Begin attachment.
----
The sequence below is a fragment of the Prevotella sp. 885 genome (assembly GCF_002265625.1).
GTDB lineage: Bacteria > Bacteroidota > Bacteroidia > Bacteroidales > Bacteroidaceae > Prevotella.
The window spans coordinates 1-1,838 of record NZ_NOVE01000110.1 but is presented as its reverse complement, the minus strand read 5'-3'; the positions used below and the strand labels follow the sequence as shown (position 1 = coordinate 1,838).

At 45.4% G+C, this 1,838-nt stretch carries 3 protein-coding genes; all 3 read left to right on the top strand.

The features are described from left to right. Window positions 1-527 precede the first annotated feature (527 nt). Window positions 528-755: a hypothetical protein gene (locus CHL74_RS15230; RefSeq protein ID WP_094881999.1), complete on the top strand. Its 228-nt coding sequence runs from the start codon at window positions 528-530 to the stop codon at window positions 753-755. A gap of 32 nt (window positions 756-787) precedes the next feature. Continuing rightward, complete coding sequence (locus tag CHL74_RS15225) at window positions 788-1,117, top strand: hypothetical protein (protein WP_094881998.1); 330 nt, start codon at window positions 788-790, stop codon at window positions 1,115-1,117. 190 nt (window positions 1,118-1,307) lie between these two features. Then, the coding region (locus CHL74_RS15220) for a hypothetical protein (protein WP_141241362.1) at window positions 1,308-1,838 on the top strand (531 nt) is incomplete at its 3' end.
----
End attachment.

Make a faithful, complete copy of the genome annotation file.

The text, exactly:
The sequence below is a fragment of the Prevotella sp. 885 genome (assembly GCF_002265625.1).
GTDB lineage: Bacteria > Bacteroidota > Bacteroidia > Bacteroidales > Bacteroidaceae > Prevotella.
The window spans coordinates 1-1,838 of record NZ_NOVE01000110.1 but is presented as its reverse complement, the minus strand read 5'-3'; the positions used below and the strand labels follow the sequence as shown (position 1 = coordinate 1,838).

At 45.4% G+C, this 1,838-nt stretch carries 3 protein-coding genes; all 3 read left to right on the top strand.

The features are described from left to right. Window positions 1-527 precede the first annotated feature (527 nt). Window positions 528-755: a hypothetical protein gene (locus CHL74_RS15230; RefSeq protein ID WP_094881999.1), complete on the top strand. Its 228-nt coding sequence runs from the start codon at window positions 528-530 to the stop codon at window positions 753-755. A gap of 32 nt (window positions 756-787) precedes the next feature. Continuing rightward, complete coding sequence (locus tag CHL74_RS15225) at window positions 788-1,117, top strand: hypothetical protein (protein WP_094881998.1); 330 nt, start codon at window positions 788-790, stop codon at window positions 1,115-1,117. 190 nt (window positions 1,118-1,307) lie between these two features. Then, the coding region (locus CHL74_RS15220) for a hypothetical protein (protein WP_141241362.1) at window positions 1,308-1,838 on the top strand (531 nt) is incomplete at its 3' end.